Figure 1: Overall Architecture.

3.1 Data Exploration and Analysis

Exploratory Data Analysis is valuable to machine learning problems since it allows to get closer to the certainty that the future results will be valid, correctly interpreted, and applicable to the desired business contexts [4]. Such level of certainty can be achieved only after raw data is validated and checked for anomalies, ensuring that the data set was collected without errors. EDA also helps to find insights that were not evident or worth investigating to business stakeholders and researchers.

We performed EDA using two methods - Univariate Visualization which provides summary statistics for each field in the raw data set (figure 2) and Pair-wise Correlation Matrix which is performed to understand interactions between different fields in the data set (figure 3).

Figure 2: Univariate Visualization.

Figure 3: Heat Map.
Feature % of Null values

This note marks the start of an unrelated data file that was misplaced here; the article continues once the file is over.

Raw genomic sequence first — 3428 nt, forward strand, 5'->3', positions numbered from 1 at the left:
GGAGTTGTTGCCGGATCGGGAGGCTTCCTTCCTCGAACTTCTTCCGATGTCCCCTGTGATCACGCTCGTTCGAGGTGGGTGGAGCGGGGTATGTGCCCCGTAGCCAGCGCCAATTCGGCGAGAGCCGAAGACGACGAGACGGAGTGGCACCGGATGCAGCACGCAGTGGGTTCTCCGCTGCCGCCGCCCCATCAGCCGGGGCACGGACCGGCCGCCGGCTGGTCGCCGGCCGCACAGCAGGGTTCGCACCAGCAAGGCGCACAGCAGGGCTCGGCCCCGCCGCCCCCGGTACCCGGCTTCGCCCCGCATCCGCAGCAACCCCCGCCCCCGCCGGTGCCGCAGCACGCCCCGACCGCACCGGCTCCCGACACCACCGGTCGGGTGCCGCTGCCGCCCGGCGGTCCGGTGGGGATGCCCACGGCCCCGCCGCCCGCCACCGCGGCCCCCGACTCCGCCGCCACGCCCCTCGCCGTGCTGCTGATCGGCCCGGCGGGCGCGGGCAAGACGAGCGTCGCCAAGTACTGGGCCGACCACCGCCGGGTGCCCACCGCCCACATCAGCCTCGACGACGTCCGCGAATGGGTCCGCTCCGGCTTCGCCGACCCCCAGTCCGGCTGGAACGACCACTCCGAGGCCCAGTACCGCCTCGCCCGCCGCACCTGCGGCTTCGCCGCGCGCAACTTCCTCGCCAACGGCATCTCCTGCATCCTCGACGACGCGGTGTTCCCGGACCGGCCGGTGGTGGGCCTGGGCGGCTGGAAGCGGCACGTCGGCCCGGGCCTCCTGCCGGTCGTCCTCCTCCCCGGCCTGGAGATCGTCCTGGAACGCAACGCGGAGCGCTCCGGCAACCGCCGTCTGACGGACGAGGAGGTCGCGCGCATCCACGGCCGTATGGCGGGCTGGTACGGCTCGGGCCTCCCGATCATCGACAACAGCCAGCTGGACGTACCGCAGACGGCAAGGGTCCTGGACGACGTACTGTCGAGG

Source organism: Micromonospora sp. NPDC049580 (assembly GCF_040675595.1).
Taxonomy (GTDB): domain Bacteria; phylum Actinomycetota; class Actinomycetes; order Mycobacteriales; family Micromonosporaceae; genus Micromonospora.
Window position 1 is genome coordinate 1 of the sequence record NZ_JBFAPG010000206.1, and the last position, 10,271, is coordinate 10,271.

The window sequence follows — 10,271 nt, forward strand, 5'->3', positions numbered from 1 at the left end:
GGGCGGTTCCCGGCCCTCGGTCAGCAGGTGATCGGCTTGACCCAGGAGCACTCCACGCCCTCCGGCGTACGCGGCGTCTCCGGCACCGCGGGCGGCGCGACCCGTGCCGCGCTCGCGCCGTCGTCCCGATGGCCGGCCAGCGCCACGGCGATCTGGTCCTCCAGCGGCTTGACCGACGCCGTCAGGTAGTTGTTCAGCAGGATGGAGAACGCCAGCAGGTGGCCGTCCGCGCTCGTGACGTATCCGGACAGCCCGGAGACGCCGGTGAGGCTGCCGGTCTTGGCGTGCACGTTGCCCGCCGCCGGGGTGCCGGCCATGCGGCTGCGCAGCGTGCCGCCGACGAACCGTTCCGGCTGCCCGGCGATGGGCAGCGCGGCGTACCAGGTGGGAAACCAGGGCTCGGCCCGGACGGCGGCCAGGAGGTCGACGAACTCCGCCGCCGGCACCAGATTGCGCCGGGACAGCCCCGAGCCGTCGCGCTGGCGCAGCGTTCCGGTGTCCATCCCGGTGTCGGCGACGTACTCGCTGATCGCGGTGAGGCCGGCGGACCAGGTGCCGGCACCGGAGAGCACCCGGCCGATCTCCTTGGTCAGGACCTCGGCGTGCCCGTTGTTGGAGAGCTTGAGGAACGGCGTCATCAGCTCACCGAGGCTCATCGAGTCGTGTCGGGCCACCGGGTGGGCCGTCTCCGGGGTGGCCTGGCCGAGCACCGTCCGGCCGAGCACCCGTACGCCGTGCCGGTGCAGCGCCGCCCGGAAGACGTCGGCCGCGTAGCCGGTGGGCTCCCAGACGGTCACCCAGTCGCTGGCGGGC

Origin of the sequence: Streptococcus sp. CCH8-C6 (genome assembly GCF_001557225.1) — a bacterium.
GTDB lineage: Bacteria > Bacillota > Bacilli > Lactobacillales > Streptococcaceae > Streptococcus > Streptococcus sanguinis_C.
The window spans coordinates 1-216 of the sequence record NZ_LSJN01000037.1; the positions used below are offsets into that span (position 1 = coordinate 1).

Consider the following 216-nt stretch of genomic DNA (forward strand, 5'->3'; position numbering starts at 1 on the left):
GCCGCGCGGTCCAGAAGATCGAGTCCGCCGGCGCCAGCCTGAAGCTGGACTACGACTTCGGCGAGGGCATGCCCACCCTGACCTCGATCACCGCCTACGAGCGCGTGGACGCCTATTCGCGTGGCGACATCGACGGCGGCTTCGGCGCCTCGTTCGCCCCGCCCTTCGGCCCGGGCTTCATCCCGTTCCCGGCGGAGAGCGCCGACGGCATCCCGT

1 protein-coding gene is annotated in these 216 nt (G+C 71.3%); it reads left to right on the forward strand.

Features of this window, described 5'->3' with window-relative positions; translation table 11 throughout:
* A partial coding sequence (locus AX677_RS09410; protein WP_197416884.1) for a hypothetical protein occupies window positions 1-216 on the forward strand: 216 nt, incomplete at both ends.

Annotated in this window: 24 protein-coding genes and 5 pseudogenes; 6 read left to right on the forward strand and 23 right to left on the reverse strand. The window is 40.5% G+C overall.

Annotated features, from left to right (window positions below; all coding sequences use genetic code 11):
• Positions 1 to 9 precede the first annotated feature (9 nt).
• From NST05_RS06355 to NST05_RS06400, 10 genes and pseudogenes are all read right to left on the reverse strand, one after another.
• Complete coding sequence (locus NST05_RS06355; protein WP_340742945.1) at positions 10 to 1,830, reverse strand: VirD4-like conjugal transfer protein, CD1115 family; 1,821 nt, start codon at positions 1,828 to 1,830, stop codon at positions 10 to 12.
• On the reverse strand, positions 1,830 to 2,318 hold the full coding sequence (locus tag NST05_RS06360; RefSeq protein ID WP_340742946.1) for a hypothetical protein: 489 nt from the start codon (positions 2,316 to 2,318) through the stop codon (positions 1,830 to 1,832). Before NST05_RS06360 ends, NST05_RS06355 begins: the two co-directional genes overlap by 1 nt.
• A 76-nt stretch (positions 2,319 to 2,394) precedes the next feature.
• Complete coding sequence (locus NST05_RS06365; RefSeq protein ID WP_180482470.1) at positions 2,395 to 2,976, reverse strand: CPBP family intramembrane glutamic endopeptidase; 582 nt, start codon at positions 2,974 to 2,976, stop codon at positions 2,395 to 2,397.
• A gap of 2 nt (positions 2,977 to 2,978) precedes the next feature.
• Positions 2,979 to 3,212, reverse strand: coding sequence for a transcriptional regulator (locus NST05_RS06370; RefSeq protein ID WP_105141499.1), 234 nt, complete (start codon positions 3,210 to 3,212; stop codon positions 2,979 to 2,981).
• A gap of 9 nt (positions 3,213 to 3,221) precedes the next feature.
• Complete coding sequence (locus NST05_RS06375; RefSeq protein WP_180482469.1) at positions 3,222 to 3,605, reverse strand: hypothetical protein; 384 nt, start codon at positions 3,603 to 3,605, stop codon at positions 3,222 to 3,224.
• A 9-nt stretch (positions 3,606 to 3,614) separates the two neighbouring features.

Sunshine 43%
Evaporation 48%
Cloud3pm 40%
Cloud9am 38%
Table 2: Irrelevant Features

We have other features with null values too which we will be imputing in our preprocessing steps. If we look the distribution of our target variable, it is clear that we have a class imbalance problem with number of positive instances - 110316 and number of negative instances - 31877.

The correlation matrix depicts that the features - MaxTemp, Pressure9am, Pressure3pm, Temp3pm and Temp9am are negatively correlated with target variable. Hence, we can drop this features in our feature selection step later.